Wood stove combustion air retrofits: A low cost way to increase energy savings in dwellings
authors Carvalho, RL; Vicente, ED; Tarelho, LAC; Jensen, OM
nationality International
journal ENERGY AND BUILDINGS
author keywords Wood stoves; Chimney components; Combustion air admission; Energy performance; Thermal efficiency; Emission reductions
keywords RESIDENTIAL WOOD; PARTICULATE MATTER; BURNING CONDITIONS; EMISSIONS; PERFORMANCE; APPLIANCES; FUELS
abstract In Europe, wood-fired stoves remain as major renewable household heating and emission sources. This study focused on improving the performance of a wood stove (natural draft) traditionally used in Portugal by the adoption of alternative combustion air retrofits. Additionally, the performance of a new pellet stove (forced-air) was determined to investigate the highest achievable goal for solid-fuel stoves. In the wood stove, an outer chimney component was installed around the existing chimney to allow the vertical admission of outdoor air that was preheated before entering the combustion chamber. This measure increased the thermal efficiency of the wood stove from 62% to up to 79%. Another component was used to administrate secondary air to the wood stove reducing the carbon monoxide emissions by 39% to 2808 mg Nm(-3). The two retrofits enhanced a more stable heat release from the wood stove, which reached a thermal efficiency 11% lower than that achieved by the pellet stove. This research suggests that retrofitting stoves with chimney components that allow the admission of combustion air can substantially increase energy savings in dwellings. Further efforts should focus on improving the interplay between the outdoor air and secondary air admission to achieve higher emission reductions at low-cost. (C) 2018 Elsevier B.V. All rights reserved.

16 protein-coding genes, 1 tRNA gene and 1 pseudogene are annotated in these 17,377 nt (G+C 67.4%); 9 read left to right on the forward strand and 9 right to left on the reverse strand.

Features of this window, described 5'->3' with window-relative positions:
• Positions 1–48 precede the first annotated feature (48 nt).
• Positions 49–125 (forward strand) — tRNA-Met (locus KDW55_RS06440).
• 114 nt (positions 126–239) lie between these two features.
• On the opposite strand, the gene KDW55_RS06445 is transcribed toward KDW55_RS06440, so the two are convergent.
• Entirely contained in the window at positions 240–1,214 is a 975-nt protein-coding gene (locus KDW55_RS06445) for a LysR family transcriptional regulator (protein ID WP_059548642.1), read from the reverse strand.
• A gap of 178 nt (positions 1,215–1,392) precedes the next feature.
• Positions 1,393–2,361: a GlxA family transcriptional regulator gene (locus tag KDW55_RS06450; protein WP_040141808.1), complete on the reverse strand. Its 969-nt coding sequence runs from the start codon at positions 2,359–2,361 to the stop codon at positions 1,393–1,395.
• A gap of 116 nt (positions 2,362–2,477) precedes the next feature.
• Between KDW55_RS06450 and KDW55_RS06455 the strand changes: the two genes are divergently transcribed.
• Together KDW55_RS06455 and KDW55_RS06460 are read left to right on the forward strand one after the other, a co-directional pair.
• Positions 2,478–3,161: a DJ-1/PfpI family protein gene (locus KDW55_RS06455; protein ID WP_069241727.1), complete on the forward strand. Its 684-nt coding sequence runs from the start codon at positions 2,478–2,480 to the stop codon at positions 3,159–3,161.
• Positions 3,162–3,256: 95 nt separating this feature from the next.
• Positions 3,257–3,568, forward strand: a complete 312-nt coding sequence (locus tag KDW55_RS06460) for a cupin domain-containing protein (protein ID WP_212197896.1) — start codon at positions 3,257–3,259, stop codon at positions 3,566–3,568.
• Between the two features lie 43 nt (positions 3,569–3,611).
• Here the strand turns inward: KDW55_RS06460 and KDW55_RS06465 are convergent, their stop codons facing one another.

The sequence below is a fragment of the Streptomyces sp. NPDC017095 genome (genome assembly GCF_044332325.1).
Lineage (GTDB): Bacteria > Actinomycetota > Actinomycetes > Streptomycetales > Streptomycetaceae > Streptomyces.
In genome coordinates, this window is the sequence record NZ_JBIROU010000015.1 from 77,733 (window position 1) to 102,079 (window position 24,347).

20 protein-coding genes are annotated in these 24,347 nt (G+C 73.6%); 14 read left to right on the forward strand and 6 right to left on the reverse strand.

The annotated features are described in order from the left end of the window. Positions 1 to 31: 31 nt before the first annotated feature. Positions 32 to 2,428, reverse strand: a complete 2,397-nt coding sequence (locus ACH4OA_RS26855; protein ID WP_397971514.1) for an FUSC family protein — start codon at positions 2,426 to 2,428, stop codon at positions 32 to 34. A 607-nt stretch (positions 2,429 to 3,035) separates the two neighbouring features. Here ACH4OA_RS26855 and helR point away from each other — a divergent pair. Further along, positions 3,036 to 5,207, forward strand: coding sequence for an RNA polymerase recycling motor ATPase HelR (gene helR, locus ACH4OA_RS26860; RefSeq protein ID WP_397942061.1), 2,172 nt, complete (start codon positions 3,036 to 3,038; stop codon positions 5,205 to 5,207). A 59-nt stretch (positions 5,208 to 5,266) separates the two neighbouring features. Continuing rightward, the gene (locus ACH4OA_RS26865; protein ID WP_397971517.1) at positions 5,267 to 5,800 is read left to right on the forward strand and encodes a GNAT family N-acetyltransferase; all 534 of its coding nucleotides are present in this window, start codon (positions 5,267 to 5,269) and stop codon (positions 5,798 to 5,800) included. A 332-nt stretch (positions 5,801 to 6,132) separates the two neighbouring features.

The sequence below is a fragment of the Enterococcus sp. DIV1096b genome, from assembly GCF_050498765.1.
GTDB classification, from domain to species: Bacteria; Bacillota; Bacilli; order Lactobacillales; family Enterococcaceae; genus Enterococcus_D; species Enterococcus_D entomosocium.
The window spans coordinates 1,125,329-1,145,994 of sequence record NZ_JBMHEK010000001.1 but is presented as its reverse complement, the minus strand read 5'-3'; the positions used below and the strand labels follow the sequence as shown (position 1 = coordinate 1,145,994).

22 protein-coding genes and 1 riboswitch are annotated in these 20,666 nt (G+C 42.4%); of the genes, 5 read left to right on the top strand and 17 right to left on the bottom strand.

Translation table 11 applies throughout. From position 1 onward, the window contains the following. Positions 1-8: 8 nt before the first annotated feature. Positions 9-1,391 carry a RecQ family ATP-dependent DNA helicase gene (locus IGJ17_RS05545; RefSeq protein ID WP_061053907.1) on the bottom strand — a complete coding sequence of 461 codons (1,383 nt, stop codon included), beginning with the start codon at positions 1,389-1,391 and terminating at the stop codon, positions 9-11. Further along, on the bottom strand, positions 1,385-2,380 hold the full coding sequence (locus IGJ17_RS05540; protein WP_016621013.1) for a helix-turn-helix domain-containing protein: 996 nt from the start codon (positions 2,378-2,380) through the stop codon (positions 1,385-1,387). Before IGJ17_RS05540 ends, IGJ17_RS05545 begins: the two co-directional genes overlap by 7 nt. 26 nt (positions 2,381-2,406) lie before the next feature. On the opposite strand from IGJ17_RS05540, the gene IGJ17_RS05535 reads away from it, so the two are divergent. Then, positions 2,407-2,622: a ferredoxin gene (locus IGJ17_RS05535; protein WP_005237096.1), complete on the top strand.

publisher ELSEVIER SCIENCE SA
issn 0378-7788
year published 2018
volume 164
beginning page 140
ending page 152
digital object identifier (doi) 10.1016/j.enbuild.2018.01.002
web of science category Construction & Building Technology; Energy & Fuels; Engineering, Civil
subject category Construction & Building Technology; Energy & Fuels; Engineering
unique article identifier WOS:000428492700013
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journal analysis (jcr 2019):
journal impact factor 4.867
5 year journal impact factor 5.055
category normalized journal impact factor percentile 86.364
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